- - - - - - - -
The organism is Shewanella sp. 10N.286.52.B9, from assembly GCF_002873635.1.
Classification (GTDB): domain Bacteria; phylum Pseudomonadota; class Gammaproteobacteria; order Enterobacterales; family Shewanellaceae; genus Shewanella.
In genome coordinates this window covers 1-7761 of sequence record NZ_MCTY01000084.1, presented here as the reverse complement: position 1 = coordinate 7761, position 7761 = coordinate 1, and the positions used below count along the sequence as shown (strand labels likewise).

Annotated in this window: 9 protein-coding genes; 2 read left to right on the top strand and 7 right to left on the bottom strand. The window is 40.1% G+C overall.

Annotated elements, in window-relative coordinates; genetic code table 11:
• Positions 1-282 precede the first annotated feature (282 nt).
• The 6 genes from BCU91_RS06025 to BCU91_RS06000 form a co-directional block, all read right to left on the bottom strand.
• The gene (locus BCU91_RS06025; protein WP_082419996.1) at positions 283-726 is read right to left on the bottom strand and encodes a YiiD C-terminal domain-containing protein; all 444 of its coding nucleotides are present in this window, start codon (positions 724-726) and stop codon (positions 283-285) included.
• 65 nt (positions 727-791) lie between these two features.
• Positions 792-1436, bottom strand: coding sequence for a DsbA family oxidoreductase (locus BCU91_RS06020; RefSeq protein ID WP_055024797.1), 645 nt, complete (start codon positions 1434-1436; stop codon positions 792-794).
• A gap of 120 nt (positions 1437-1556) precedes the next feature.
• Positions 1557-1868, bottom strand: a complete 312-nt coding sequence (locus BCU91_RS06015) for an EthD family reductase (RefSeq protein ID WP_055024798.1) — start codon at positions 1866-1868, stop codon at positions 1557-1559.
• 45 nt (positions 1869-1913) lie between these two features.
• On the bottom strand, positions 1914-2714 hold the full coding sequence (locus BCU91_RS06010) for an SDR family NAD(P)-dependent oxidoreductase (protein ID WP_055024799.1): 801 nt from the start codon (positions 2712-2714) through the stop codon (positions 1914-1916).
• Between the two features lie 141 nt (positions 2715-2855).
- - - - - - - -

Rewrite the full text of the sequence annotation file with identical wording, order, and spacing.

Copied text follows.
The organism is Shewanella sp. 10N.286.52.B9, from assembly GCF_002873635.1.
Classification (GTDB): domain Bacteria; phylum Pseudomonadota; class Gammaproteobacteria; order Enterobacterales; family Shewanellaceae; genus Shewanella.
In genome coordinates this window covers 1-7761 of sequence record NZ_MCTY01000084.1, presented here as the reverse complement: position 1 = coordinate 7761, position 7761 = coordinate 1, and the positions used below count along the sequence as shown (strand labels likewise).

Annotated in this window: 9 protein-coding genes; 2 read left to right on the top strand and 7 right to left on the bottom strand. The window is 40.1% G+C overall.

Annotated elements, in window-relative coordinates; genetic code table 11:
• Positions 1-282 precede the first annotated feature (282 nt).
• The 6 genes from BCU91_RS06025 to BCU91_RS06000 form a co-directional block, all read right to left on the bottom strand.
• The gene (locus BCU91_RS06025; protein WP_082419996.1) at positions 283-726 is read right to left on the bottom strand and encodes a YiiD C-terminal domain-containing protein; all 444 of its coding nucleotides are present in this window, start codon (positions 724-726) and stop codon (positions 283-285) included.
• 65 nt (positions 727-791) lie between these two features.
• Positions 792-1436, bottom strand: coding sequence for a DsbA family oxidoreductase (locus BCU91_RS06020; RefSeq protein ID WP_055024797.1), 645 nt, complete (start codon positions 1434-1436; stop codon positions 792-794).
• A gap of 120 nt (positions 1437-1556) precedes the next feature.
• Positions 1557-1868, bottom strand: a complete 312-nt coding sequence (locus BCU91_RS06015) for an EthD family reductase (RefSeq protein ID WP_055024798.1) — start codon at positions 1866-1868, stop codon at positions 1557-1559.
• 45 nt (positions 1869-1913) lie between these two features.
• On the bottom strand, positions 1914-2714 hold the full coding sequence (locus BCU91_RS06010) for an SDR family NAD(P)-dependent oxidoreductase (protein ID WP_055024799.1): 801 nt from the start codon (positions 2712-2714) through the stop codon (positions 1914-1916).
• Between the two features lie 141 nt (positions 2715-2855).